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Notes from Suze Orman

9-steps to financial freedom

compare to Dave Ramsey's 7-baby steps

Step 1 Think back to your formative experiences with money and consider what these memories have taught you about who you were then and how they affect who you are today.

Step 2 Replace your financial fears with new, positive, empowering messages (i.e. "I have more money than I will ever need"; "I am in control of all my affairs"; "I have the power to put my money in good hands").

Step 3 Be honest with yourself about your current financial status and decide how you want to start spending your money.

Step 4 Be responsible to those you love by taking care of these "must-do's" wills, trusts, life insurance, durable power of attorney for health care, long-term-care insurance, and estate planning.

Step 5 Respect yourself and your money by investing wisely in retirement plans, stocks, money market accounts, and mutual funds and by eliminating credit card debt. Your actions will give that respect meaning.

Step 6 You must trust yourself more than you trust others. Pay attention to your inner voice it will tell you if how and in what you are investing is right for you.

Step 7 Give a portion of your money to others. By releasing an anxious grasp on your money, you will open yourself to receive all that is meant to be yours.

Step 8 Understand and accept the cycles of money. The setbacks you may have today or next year will not keep you from financial freedom. If you hold on to your goals and dreams, you will get there.

Step 9 Learn to recognize true wealth. Money itself will not make you financially free. That comes as a result of only that powerful state of mind which tells us that we are worth far more than our money.


Young, Fabulous and Broke (YF&B)

Credit Reports

After college, grades and SAT scores are replaced by your FICO credit score. It ranges from 500-850.

Landlords use your score to decide whether to rent to you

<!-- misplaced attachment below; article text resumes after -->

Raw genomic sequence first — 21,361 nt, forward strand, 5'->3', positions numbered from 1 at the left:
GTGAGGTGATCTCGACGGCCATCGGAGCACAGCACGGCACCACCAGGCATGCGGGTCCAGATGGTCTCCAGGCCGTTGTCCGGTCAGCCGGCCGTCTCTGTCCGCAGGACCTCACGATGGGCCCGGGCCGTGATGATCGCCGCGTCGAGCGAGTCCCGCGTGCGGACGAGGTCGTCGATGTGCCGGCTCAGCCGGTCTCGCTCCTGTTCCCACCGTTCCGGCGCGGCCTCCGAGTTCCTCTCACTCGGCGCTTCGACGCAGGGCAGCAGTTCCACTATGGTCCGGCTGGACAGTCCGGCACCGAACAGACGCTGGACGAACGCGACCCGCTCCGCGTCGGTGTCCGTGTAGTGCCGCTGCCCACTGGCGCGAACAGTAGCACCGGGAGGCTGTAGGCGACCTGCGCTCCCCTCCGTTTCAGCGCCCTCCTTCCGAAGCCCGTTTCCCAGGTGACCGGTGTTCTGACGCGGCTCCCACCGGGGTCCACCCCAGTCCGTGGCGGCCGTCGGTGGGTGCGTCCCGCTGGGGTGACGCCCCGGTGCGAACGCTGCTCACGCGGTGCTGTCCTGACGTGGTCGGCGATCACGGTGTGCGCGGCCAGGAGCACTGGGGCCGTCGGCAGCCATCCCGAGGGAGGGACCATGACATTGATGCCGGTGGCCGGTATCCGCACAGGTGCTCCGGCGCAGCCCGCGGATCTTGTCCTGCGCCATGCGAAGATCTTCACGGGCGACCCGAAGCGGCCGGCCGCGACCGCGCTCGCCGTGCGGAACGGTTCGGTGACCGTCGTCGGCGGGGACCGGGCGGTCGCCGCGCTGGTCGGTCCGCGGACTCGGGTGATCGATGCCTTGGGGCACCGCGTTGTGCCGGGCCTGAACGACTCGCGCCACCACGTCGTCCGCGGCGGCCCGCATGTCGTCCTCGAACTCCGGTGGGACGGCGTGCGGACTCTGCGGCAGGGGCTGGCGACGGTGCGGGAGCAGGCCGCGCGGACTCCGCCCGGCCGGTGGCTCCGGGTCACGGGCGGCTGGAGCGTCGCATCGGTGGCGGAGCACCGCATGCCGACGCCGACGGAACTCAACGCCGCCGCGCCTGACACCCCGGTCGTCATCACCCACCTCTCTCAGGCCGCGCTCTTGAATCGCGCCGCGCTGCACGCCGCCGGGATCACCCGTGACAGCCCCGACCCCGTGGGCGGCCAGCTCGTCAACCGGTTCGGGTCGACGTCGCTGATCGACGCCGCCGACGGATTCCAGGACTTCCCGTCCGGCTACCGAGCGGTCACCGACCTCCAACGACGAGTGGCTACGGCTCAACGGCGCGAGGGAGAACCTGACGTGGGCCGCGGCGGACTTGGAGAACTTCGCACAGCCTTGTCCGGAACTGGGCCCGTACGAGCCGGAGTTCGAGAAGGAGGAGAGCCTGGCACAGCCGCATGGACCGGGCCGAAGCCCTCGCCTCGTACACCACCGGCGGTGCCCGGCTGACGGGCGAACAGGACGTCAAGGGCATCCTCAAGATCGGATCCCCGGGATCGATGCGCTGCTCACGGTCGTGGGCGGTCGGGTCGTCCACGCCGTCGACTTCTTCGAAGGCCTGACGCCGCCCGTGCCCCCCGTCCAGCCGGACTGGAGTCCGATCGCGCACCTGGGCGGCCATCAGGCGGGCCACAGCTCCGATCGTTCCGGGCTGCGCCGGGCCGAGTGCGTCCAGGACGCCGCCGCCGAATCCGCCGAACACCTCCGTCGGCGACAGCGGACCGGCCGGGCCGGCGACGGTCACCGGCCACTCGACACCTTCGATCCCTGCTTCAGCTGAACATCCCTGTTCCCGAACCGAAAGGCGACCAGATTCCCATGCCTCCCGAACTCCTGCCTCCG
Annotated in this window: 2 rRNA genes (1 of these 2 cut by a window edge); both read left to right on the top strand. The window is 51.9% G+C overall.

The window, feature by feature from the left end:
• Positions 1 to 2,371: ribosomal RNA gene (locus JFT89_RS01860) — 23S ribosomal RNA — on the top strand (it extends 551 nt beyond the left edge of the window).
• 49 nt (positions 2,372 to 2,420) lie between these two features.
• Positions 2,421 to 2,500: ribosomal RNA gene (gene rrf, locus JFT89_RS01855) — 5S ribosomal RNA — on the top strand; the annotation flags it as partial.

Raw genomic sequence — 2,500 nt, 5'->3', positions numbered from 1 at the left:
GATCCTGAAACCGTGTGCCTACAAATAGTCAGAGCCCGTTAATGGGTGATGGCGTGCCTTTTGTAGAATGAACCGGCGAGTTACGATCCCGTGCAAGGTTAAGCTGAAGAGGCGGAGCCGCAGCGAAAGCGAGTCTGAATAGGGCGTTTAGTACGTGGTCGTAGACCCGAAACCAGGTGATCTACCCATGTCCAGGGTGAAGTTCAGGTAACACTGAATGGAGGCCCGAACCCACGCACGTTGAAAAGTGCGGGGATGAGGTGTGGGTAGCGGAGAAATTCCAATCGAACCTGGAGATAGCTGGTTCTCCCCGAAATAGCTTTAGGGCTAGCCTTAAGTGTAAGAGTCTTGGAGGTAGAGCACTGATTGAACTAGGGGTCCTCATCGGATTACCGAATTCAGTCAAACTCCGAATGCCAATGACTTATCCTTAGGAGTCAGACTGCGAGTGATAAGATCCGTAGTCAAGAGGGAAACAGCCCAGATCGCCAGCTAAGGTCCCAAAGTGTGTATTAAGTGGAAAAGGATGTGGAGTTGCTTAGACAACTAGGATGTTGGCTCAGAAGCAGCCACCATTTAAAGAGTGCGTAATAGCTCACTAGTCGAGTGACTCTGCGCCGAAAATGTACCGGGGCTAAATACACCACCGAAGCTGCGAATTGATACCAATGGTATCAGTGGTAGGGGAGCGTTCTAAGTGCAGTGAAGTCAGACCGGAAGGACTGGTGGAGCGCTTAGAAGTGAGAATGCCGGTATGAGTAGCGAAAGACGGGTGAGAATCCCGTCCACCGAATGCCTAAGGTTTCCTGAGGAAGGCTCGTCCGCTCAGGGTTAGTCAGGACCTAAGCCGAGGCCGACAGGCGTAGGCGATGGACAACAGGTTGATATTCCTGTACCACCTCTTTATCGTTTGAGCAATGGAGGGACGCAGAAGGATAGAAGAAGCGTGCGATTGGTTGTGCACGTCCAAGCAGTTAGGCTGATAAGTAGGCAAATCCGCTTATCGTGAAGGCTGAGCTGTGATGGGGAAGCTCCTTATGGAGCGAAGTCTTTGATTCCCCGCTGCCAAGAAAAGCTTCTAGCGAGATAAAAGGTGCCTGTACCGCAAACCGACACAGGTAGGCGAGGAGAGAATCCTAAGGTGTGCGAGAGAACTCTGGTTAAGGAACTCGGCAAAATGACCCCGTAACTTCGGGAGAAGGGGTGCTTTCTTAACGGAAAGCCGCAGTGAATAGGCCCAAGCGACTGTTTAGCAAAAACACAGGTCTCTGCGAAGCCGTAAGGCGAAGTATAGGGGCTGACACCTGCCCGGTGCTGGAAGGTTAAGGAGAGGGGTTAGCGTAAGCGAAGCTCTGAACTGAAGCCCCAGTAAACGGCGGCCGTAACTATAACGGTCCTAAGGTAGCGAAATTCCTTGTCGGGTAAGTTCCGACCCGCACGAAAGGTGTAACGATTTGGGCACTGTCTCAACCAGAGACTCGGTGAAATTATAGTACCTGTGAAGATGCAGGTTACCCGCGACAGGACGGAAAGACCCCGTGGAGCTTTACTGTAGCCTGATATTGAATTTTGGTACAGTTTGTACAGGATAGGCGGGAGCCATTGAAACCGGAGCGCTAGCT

Employers use your score to decide whether to hire you

Your FICO score effects the interest rate you'll pay for car loans, credit cards, and a home mortgage. This can be a significant cost that could be used for other things.
Pay off credit card debt after contributing to 401(k) that employer matches.

Do NOT close credit cards —it "closes" your history.

Have a large amount of credit available and don't use it —keep your Debt-to-Credit Ratio Low

Make Employer/Clients Dependent Upon You

Buy Undervalued Assets - Sell when it Becomes Valued

Stock Market Not Undervalued Anymore

Land Not Undervalued Anymore

You are undervalued —invest in yourself. Education, working when others are playing.

Credit Cards

Good Uses
  • Food
  • Gas to get to job
Bad Uses
  • Restaurants
  • Vacations

Max 401(k)/403(b)

Never pass up free money

Contribute up to point employer matches ~6% of income. Employer's contribution does NOT count against max contribution
Contributions are pre-tax. Distributions are taxed as ordinary income when you're older and in a lower income tax bracket.
If you withdraw early, you pay taxes + 10% penalty
There is also a Roth 401(k) where income used to invest is taxed, but distributions aren't when you're old.
A 401(k) can roll over to another employer's 401(k) plan or to a traditional IRA at an independent institution.
A 401(k) can Rollovers as Business Start-Ups (ROBS) into a C Corp.
There are no income restrictions for 401(k) plan participation.

Max Roth IRA Contribution

If you don't own a home

The income used to invest is taxed, while any gains in the future aren't taxed.

Use Discount Brokerage to invest in any ETF, mutual fund, bond, stock
We are facing record deficits. Tax rates are going to increase. Contribution is taxed now —not later.
You can take 100% of it out tax free --after 59.5 years old (and > 5-years)

Traditional IRA

You can individually invest, in addition to a 401(k) up to a maximum combined contribution limit

Combined Traditional IRA and Roth IRA Contribution Limits

Buy a house

Save for a down payment (10% nowadays)

The best investment in your life [as long as you don't end up in foreclosure → add 45% to cost of mortgage (representing maintenance and repairs) to see if you can afford the house]

Private Mortgage Insurance (PMI) costs $45 per $100K of mortgage

Normal appreciation is 4-5% (4% of a $100K home = $4,000. If you put $10,000 down, you made 40% ROI —not including points & closing costs)

If you live in a house for > 2-years the 1st $250K of appreciation is tax free: $500K if jointly owned.

If > $500K of appreciation (jointly owned) when you sell you're charged the capital gains rate.

Tax BracketCapital Gain Tax Rate
Short Term Long Term
10% 10% 0%
15% 15%
25% 25% 15%
28% 28%
33% 33%
35% 35%
Short term gains on stock investments are taxed at your regular tax rate; long term gains are taxed at 15% for most tax brackets, and zero for the lowest two.

8-month Emergency Fund

Student Loans

Lowest Rates Historically

Invest in Self

Do not go back to school because you don't know what to do. Do NOT accumulate more debt.

If "consolidated" (locked / fixed rate), @ 2% interest rate should be the last debt paid off. Deduct up to $2,500 of the interest from taxes.